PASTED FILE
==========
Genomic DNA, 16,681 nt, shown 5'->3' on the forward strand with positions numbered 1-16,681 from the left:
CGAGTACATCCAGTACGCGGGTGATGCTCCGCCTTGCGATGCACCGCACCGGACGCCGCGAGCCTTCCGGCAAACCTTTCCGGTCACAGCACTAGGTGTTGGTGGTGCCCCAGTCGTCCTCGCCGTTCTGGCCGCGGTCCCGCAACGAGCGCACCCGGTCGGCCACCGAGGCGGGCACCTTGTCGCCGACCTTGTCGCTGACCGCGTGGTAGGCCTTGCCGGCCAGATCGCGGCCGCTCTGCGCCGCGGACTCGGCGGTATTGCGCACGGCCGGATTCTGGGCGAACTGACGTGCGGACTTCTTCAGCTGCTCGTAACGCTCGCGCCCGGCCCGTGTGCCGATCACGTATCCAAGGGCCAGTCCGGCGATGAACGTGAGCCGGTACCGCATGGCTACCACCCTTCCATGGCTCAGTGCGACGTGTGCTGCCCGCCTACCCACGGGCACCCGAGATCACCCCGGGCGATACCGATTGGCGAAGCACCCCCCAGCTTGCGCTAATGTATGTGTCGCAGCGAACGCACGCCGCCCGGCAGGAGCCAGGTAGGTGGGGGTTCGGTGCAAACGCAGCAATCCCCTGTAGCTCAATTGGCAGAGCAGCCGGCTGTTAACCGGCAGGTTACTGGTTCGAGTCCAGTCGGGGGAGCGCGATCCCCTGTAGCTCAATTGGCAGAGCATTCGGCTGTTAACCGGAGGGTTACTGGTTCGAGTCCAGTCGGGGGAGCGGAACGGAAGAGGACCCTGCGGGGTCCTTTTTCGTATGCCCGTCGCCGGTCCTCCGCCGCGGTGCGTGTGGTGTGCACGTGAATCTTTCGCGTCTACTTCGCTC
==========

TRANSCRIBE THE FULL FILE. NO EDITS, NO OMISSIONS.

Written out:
Genomic DNA, 16,681 nt, shown 5'->3' on the forward strand with positions numbered 1-16,681 from the left:
CGAGTACATCCAGTACGCGGGTGATGCTCCGCCTTGCGATGCACCGCACCGGACGCCGCGAGCCTTCCGGCAAACCTTTCCGGTCACAGCACTAGGTGTTGGTGGTGCCCCAGTCGTCCTCGCCGTTCTGGCCGCGGTCCCGCAACGAGCGCACCCGGTCGGCCACCGAGGCGGGCACCTTGTCGCCGACCTTGTCGCTGACCGCGTGGTAGGCCTTGCCGGCCAGATCGCGGCCGCTCTGCGCCGCGGACTCGGCGGTATTGCGCACGGCCGGATTCTGGGCGAACTGACGTGCGGACTTCTTCAGCTGCTCGTAACGCTCGCGCCCGGCCCGTGTGCCGATCACGTATCCAAGGGCCAGTCCGGCGATGAACGTGAGCCGGTACCGCATGGCTACCACCCTTCCATGGCTCAGTGCGACGTGTGCTGCCCGCCTACCCACGGGCACCCGAGATCACCCCGGGCGATACCGATTGGCGAAGCACCCCCCAGCTTGCGCTAATGTATGTGTCGCAGCGAACGCACGCCGCCCGGCAGGAGCCAGGTAGGTGGGGGTTCGGTGCAAACGCAGCAATCCCCTGTAGCTCAATTGGCAGAGCAGCCGGCTGTTAACCGGCAGGTTACTGGTTCGAGTCCAGTCGGGGGAGCGCGATCCCCTGTAGCTCAATTGGCAGAGCATTCGGCTGTTAACCGGAGGGTTACTGGTTCGAGTCCAGTCGGGGGAGCGGAACGGAAGAGGACCCTGCGGGGTCCTTTTTCGTATGCCCGTCGCCGGTCCTCCGCCGCGGTGCGTGTGGTGTGCACGTGAATCTTTCGCGTCTACTTCGCTC